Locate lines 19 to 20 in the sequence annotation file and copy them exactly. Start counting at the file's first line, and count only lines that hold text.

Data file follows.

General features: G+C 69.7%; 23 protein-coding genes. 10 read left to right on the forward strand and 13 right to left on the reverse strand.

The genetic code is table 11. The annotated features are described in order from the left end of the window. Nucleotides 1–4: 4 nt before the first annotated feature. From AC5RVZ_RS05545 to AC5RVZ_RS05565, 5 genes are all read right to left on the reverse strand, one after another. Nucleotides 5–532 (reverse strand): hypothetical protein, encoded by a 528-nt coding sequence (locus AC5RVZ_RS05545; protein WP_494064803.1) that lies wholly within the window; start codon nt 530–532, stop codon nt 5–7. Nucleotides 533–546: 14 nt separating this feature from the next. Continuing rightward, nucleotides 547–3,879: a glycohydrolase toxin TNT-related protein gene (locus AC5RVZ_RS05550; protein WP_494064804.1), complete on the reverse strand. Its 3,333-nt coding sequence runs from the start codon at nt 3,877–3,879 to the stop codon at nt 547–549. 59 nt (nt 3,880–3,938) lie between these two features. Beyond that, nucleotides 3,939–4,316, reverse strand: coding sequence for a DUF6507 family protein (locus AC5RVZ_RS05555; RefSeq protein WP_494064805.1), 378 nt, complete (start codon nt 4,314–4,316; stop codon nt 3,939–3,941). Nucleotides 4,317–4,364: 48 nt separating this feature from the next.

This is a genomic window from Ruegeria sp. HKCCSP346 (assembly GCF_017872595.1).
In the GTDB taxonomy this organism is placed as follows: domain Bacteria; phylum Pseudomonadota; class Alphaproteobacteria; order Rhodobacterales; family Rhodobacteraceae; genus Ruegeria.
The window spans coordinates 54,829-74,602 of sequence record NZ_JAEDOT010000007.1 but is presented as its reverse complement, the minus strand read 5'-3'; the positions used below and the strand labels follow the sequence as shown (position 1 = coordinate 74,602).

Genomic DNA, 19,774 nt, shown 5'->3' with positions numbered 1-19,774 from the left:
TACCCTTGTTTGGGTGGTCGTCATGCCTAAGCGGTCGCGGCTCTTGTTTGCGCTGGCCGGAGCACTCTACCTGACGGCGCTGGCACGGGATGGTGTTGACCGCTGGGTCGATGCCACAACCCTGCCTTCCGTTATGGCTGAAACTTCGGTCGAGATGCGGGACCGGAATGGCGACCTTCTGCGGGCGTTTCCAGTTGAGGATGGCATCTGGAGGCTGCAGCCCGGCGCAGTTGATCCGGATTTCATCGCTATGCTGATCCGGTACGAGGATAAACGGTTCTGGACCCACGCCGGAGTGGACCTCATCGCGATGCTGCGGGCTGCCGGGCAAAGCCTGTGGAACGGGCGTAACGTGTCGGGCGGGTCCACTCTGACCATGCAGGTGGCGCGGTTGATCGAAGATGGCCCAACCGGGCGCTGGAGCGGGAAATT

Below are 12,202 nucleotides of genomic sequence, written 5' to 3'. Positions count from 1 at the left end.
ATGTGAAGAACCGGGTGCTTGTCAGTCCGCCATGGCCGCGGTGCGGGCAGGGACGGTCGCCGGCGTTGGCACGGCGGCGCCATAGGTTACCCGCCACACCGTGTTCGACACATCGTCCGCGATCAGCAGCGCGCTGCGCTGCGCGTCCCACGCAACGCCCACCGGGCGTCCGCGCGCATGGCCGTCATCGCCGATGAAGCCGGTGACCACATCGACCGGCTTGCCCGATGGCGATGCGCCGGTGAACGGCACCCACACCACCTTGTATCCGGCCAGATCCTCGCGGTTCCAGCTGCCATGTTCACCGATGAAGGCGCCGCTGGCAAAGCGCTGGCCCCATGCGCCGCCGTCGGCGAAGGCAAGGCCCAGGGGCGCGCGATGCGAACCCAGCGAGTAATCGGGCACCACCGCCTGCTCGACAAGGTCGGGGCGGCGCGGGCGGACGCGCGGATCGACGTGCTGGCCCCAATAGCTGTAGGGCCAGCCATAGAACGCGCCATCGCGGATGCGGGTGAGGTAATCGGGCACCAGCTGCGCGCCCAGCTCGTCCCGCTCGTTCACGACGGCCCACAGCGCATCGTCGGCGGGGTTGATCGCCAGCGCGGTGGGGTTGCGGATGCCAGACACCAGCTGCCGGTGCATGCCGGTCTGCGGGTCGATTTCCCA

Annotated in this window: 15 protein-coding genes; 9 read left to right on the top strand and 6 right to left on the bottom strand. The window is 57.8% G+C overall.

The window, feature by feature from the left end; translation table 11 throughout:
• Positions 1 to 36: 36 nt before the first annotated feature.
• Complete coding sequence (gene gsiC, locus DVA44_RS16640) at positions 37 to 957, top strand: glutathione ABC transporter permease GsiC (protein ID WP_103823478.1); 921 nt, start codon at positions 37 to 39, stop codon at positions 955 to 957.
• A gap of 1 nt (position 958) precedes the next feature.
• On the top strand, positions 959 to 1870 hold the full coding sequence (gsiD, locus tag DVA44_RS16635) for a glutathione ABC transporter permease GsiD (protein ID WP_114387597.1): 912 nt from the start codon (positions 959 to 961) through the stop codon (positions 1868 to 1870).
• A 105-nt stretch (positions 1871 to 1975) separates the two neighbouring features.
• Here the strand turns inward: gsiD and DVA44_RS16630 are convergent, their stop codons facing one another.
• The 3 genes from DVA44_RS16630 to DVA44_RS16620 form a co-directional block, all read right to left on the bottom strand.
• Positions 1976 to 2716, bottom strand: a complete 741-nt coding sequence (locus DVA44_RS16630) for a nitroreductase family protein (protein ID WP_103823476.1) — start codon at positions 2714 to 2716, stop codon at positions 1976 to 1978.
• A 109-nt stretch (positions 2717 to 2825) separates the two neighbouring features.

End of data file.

• Positions 1976 to 2716, bottom strand: a complete 741-nt coding sequence (locus DVA44_RS16630) for a nitroreductase family protein (protein ID WP_103823476.1) — start codon at positions 2714 to 2716, stop codon at positions 1976 to 1978.
• A 109-nt stretch (positions 2717 to 2825) separates the two neighbouring features.